No ones asking for a JFK-like commitment to bear any burden to assure the . . . success of liberty. Or a Reaganesque tearing down of walls. Or even a Clintonian assertion of America as the indispensable nation. Americas allies are seeking simply a reconsideration of the policy of retreat that marks this administrations response to red-line challenges all over the world and leaves them naked.
“No ones asking for a JFK-like commitment to bear any burden to assure the . . . success of liberty.
The crises president a Nero indeed.
The EU blew it with Ukraine. They kept insisting Tymoshenko be freed as a precondition. But they must have known the current regime would never do that. Now they are acting astonished like they didn’t see this coming.
Your use of the word “hegemony” is curious. It’s the language Maoists and other sorts of communists use. In fact, it was first applied to the U.S. by Mao Tse-tung himself. Why have you subconciously adopted communist thinking?
I’m not accusing you of being a communist, steelhead. I’m only saying that it appears that you may have adopted the communist point-of-view when it comes to this aspect of U.S. national security. Have a nice day.
“Why have you subconciously adopted communist thinking?”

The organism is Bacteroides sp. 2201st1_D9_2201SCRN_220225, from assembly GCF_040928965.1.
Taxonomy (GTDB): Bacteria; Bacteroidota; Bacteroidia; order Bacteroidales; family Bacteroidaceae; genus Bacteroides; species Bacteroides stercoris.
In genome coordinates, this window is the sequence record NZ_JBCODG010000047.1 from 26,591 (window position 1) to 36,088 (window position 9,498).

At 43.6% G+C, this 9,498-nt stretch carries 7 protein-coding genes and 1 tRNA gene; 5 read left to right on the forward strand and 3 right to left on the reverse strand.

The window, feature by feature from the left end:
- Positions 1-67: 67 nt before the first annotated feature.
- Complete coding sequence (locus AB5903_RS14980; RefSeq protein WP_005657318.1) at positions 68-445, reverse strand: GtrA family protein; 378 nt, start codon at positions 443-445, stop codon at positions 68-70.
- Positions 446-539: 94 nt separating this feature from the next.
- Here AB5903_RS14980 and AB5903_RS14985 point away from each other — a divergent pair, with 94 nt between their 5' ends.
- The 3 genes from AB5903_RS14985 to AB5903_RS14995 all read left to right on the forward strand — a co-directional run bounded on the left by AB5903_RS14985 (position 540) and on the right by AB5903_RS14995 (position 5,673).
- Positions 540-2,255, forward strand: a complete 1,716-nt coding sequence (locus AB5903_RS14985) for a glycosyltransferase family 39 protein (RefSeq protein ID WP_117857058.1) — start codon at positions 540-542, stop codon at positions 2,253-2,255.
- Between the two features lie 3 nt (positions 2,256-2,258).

Red-baiting don’t impress me much. And Patrick J. Buchanan uses “hegemony” all the time in essays where he rightfully disparages neocon thinking regarding foreign policy. So if he is some kind of bolshevik, then I’m in good company.
Welcome to FR
I explicitly said I didn’t think that you were a communist only that you had adopted their point-of-view when it comes to U.S. national security. The interests of Red China would be served very well if everyone in the U.S. adopted your line of thinking. Perhaps the most appropriate phrase would be “useful tool”.
Allies, like children, must sooner or later be allowed to fight their own battles. It’s good for their character.
I agree. But I also believe that strong diplomatic action coupled with a B-52 flight over the Senkaku Islands every now and then can prevent war, and prevent the U.S. from getting dragged into a war. Have a nice day, steelhead.
And I apologize for the use of the phrase “useful tool.”. Cheers.
Do we still have friends?
Obama’s more or less told them all to f*ck off.
You are mentioned herein and thought it only polite to tip you off. But I must say I didn't know you were Chinese.